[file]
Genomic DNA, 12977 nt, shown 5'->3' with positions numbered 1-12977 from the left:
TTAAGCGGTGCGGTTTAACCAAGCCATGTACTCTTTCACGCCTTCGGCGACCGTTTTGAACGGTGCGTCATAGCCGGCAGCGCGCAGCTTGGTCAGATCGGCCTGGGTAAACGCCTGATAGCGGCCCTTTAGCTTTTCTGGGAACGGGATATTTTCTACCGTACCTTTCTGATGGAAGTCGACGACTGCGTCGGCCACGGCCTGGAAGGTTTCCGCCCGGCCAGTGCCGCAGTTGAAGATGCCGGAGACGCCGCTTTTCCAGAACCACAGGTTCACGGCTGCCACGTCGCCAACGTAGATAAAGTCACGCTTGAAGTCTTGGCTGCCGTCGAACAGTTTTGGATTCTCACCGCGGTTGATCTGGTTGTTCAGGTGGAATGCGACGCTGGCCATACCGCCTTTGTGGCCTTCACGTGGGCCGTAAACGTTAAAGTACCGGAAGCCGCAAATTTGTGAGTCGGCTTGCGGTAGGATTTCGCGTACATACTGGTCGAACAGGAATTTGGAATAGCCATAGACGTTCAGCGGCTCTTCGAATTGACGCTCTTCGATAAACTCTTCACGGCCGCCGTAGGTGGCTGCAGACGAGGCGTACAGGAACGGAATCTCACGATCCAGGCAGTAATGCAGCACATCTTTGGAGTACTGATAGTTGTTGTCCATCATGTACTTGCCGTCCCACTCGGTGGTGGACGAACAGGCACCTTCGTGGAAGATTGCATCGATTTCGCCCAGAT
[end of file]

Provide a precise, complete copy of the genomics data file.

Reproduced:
Genomic DNA, 12977 nt, shown 5'->3' with positions numbered 1-12977 from the left:
TTAAGCGGTGCGGTTTAACCAAGCCATGTACTCTTTCACGCCTTCGGCGACCGTTTTGAACGGTGCGTCATAGCCGGCAGCGCGCAGCTTGGTCAGATCGGCCTGGGTAAACGCCTGATAGCGGCCCTTTAGCTTTTCTGGGAACGGGATATTTTCTACCGTACCTTTCTGATGGAAGTCGACGACTGCGTCGGCCACGGCCTGGAAGGTTTCCGCCCGGCCAGTGCCGCAGTTGAAGATGCCGGAGACGCCGCTTTTCCAGAACCACAGGTTCACGGCTGCCACGTCGCCAACGTAGATAAAGTCACGCTTGAAGTCTTGGCTGCCGTCGAACAGTTTTGGATTCTCACCGCGGTTGATCTGGTTGTTCAGGTGGAATGCGACGCTGGCCATACCGCCTTTGTGGCCTTCACGTGGGCCGTAAACGTTAAAGTACCGGAAGCCGCAAATTTGTGAGTCGGCTTGCGGTAGGATTTCGCGTACATACTGGTCGAACAGGAATTTGGAATAGCCATAGACGTTCAGCGGCTCTTCGAATTGACGCTCTTCGATAAACTCTTCACGGCCGCCGTAGGTGGCTGCAGACGAGGCGTACAGGAACGGAATCTCACGATCCAGGCAGTAATGCAGCACATCTTTGGAGTACTGATAGTTGTTGTCCATCATGTACTTGCCGTCCCACTCGGTGGTGGACGAACAGGCACCTTCGTGGAAGATTGCATCGATTTCGCCCAGAT